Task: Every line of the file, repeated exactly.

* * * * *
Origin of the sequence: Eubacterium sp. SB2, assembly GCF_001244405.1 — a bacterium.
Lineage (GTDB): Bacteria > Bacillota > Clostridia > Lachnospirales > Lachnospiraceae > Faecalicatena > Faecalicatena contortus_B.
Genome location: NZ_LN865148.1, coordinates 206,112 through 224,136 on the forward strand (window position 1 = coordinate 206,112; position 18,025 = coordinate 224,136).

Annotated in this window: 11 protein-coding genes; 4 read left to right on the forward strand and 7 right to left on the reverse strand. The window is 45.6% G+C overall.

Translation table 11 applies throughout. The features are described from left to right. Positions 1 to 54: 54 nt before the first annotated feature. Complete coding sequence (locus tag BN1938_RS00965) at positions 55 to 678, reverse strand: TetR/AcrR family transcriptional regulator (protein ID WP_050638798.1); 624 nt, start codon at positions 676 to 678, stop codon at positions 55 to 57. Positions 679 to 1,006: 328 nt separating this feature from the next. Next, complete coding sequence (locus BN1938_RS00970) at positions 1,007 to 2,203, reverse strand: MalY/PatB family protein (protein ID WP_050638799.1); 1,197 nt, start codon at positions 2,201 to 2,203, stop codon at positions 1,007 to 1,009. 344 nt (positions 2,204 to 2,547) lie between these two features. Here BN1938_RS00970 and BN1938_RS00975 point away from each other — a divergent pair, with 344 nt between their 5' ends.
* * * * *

Origin of the sequence: Eubacterium sp. SB2, assembly GCF_001244405.1 — a bacterium.
Lineage (GTDB): Bacteria > Bacillota > Clostridia > Lachnospirales > Lachnospiraceae > Faecalicatena > Faecalicatena contortus_B.
Genome location: NZ_LN865148.1, coordinates 206,112 through 224,136 on the forward strand (window position 1 = coordinate 206,112; position 18,025 = coordinate 224,136).

Annotated in this window: 11 protein-coding genes; 4 read left to right on the forward strand and 7 right to left on the reverse strand. The window is 45.6% G+C overall.

Translation table 11 applies throughout. The features are described from left to right. Positions 1 to 54: 54 nt before the first annotated feature. Complete coding sequence (locus tag BN1938_RS00965) at positions 55 to 678, reverse strand: TetR/AcrR family transcriptional regulator (protein ID WP_050638798.1); 624 nt, start codon at positions 676 to 678, stop codon at positions 55 to 57. Positions 679 to 1,006: 328 nt separating this feature from the next. Next, complete coding sequence (locus BN1938_RS00970) at positions 1,007 to 2,203, reverse strand: MalY/PatB family protein (protein ID WP_050638799.1); 1,197 nt, start codon at positions 2,201 to 2,203, stop codon at positions 1,007 to 1,009. 344 nt (positions 2,204 to 2,547) lie between these two features. Here BN1938_RS00970 and BN1938_RS00975 point away from each other — a divergent pair, with 344 nt between their 5' ends.